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James Alfred Barrington

Awarded Status of Freeman: March 7, 1983 (Presentation Made March 25, 1983)

Freemen - James Barrington 

James Alfred Barrington claimed that his philosophy for life was “if you can’t have any fun at it, don’t do it.” Fortunately for the people of Burnaby, James always seemed to find a way to have fun while helping others in the community and when then Mayor Bill Lewarne announced that James would be made a Freeman of Burnaby in 1983, it seemed an appropriate honour for a man whose years of service contributed to the welfare, happiness and progress of the municipality.

James and his wife Yvonne moved to Burnaby in 1956 with their two children, Sandra and Brian. Almost immediately, James involved himself in community groups and organizations and so began a career of 26 years of service to Burnaby. A complete list of all James’ contributions would be difficult to compile due to the sheer number of groups and organizations with which he was affiliated, but among the highlights are a 20-year stint with the Mainland Parks Advisory Association, 6 years on the Burnaby Parks Commission, 6 years on the Burnaby Beautification Committee, as well as memberships and chairmanships on such boards as the Burnaby-Vancouver Central Park Committee, the Family Court Committee, the Burnaby Centennial ’71 Committee, the Burnaby Public Library Board, the Burnaby General Hospital Board, the New Vista Society and the Burnaby-New Westminster Canada Summer Games Committee – to name but a few.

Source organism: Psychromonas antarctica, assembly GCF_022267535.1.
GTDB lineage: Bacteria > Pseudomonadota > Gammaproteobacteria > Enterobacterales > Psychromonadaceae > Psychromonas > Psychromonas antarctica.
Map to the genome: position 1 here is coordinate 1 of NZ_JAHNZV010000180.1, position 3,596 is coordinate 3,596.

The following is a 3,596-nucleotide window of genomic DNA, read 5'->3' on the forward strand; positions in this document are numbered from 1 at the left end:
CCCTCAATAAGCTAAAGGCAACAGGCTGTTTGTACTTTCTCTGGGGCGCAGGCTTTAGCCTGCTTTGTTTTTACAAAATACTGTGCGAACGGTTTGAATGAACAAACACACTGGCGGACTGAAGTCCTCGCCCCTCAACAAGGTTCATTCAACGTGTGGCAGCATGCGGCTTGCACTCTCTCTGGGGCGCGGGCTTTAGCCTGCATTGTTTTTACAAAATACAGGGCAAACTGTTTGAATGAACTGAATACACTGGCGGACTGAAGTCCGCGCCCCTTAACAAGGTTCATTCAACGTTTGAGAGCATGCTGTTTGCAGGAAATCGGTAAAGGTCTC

Alongside all his public service, James also found pride in his 40-year career in retail advertising, working for the same newspaper. Even after retiring, he continued to contribute to building a better community. When he was told that he would be bestowed the title of “Freeman of Burnaby,” James informed the Mayor that he would accept the honour only on the basis that it represented all the hundreds of people over the years who had served on boards and community groups, who had worked to make the city a better place to live. It was this attitude which exemplified the character of James Alfred Barrington and which made him stand out as worthy of the honour of being named “Freeman of Burnaby.”

James Alfred Barrington died on September 9, 1990.

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